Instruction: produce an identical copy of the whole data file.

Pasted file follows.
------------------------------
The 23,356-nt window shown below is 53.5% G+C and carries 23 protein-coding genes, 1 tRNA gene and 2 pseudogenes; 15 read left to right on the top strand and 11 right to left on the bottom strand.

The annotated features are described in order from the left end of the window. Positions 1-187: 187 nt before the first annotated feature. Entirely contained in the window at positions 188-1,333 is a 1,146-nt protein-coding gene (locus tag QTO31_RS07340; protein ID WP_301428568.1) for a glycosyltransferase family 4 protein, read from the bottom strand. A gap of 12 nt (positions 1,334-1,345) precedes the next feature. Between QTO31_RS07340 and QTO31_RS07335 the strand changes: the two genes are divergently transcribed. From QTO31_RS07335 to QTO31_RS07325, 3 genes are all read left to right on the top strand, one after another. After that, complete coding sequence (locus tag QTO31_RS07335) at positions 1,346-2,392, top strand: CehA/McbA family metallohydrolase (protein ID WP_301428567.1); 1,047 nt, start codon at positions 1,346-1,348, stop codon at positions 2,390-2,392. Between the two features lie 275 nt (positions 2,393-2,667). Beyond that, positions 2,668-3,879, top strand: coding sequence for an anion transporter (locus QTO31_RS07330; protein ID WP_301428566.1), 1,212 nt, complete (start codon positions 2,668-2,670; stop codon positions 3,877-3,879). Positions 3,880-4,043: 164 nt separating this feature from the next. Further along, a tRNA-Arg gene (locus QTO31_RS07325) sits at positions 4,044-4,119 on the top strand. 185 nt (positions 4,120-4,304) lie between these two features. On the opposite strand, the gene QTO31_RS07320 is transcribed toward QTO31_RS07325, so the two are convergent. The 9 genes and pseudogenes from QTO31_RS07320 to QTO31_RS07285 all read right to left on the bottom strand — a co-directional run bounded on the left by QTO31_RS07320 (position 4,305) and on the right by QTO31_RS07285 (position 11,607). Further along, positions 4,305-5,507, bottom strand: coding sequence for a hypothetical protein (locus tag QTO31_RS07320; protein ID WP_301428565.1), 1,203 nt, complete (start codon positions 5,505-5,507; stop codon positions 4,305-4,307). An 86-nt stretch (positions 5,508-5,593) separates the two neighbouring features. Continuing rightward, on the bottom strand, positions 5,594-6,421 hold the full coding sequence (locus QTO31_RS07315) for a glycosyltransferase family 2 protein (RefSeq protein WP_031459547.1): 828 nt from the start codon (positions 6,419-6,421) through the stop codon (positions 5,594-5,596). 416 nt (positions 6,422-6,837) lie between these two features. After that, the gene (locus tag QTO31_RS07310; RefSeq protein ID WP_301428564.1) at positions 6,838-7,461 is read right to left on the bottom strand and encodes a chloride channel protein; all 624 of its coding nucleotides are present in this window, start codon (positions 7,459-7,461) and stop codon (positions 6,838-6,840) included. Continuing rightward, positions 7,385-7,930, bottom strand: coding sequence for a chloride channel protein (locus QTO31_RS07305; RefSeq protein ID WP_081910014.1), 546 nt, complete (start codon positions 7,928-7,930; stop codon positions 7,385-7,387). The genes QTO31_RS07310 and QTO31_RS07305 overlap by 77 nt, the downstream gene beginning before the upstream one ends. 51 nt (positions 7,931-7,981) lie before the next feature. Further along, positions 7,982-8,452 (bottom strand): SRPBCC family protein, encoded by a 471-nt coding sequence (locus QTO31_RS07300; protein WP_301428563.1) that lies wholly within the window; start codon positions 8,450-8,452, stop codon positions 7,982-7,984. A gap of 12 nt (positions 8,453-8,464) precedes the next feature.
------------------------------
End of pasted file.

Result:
The 23,356-nt window shown below is 53.5% G+C and carries 23 protein-coding genes, 1 tRNA gene and 2 pseudogenes; 15 read left to right on the top strand and 11 right to left on the bottom strand.

The annotated features are described in order from the left end of the window. Positions 1-187: 187 nt before the first annotated feature. Entirely contained in the window at positions 188-1,333 is a 1,146-nt protein-coding gene (locus tag QTO31_RS07340; protein ID WP_301428568.1) for a glycosyltransferase family 4 protein, read from the bottom strand. A gap of 12 nt (positions 1,334-1,345) precedes the next feature. Between QTO31_RS07340 and QTO31_RS07335 the strand changes: the two genes are divergently transcribed. From QTO31_RS07335 to QTO31_RS07325, 3 genes are all read left to right on the top strand, one after another. After that, complete coding sequence (locus tag QTO31_RS07335) at positions 1,346-2,392, top strand: CehA/McbA family metallohydrolase (protein ID WP_301428567.1); 1,047 nt, start codon at positions 1,346-1,348, stop codon at positions 2,390-2,392. Between the two features lie 275 nt (positions 2,393-2,667). Beyond that, positions 2,668-3,879, top strand: coding sequence for an anion transporter (locus QTO31_RS07330; protein ID WP_301428566.1), 1,212 nt, complete (start codon positions 2,668-2,670; stop codon positions 3,877-3,879). Positions 3,880-4,043: 164 nt separating this feature from the next. Further along, a tRNA-Arg gene (locus QTO31_RS07325) sits at positions 4,044-4,119 on the top strand. 185 nt (positions 4,120-4,304) lie between these two features. On the opposite strand, the gene QTO31_RS07320 is transcribed toward QTO31_RS07325, so the two are convergent. The 9 genes and pseudogenes from QTO31_RS07320 to QTO31_RS07285 all read right to left on the bottom strand — a co-directional run bounded on the left by QTO31_RS07320 (position 4,305) and on the right by QTO31_RS07285 (position 11,607). Further along, positions 4,305-5,507, bottom strand: coding sequence for a hypothetical protein (locus tag QTO31_RS07320; protein ID WP_301428565.1), 1,203 nt, complete (start codon positions 5,505-5,507; stop codon positions 4,305-4,307). An 86-nt stretch (positions 5,508-5,593) separates the two neighbouring features. Continuing rightward, on the bottom strand, positions 5,594-6,421 hold the full coding sequence (locus QTO31_RS07315) for a glycosyltransferase family 2 protein (RefSeq protein WP_031459547.1): 828 nt from the start codon (positions 6,419-6,421) through the stop codon (positions 5,594-5,596). 416 nt (positions 6,422-6,837) lie between these two features. After that, the gene (locus tag QTO31_RS07310; RefSeq protein ID WP_301428564.1) at positions 6,838-7,461 is read right to left on the bottom strand and encodes a chloride channel protein; all 624 of its coding nucleotides are present in this window, start codon (positions 7,459-7,461) and stop codon (positions 6,838-6,840) included. Continuing rightward, positions 7,385-7,930, bottom strand: coding sequence for a chloride channel protein (locus QTO31_RS07305; RefSeq protein ID WP_081910014.1), 546 nt, complete (start codon positions 7,928-7,930; stop codon positions 7,385-7,387). The genes QTO31_RS07310 and QTO31_RS07305 overlap by 77 nt, the downstream gene beginning before the upstream one ends. 51 nt (positions 7,931-7,981) lie before the next feature. Further along, positions 7,982-8,452 (bottom strand): SRPBCC family protein, encoded by a 471-nt coding sequence (locus QTO31_RS07300; protein WP_301428563.1) that lies wholly within the window; start codon positions 8,450-8,452, stop codon positions 7,982-7,984. A gap of 12 nt (positions 8,453-8,464) precedes the next feature.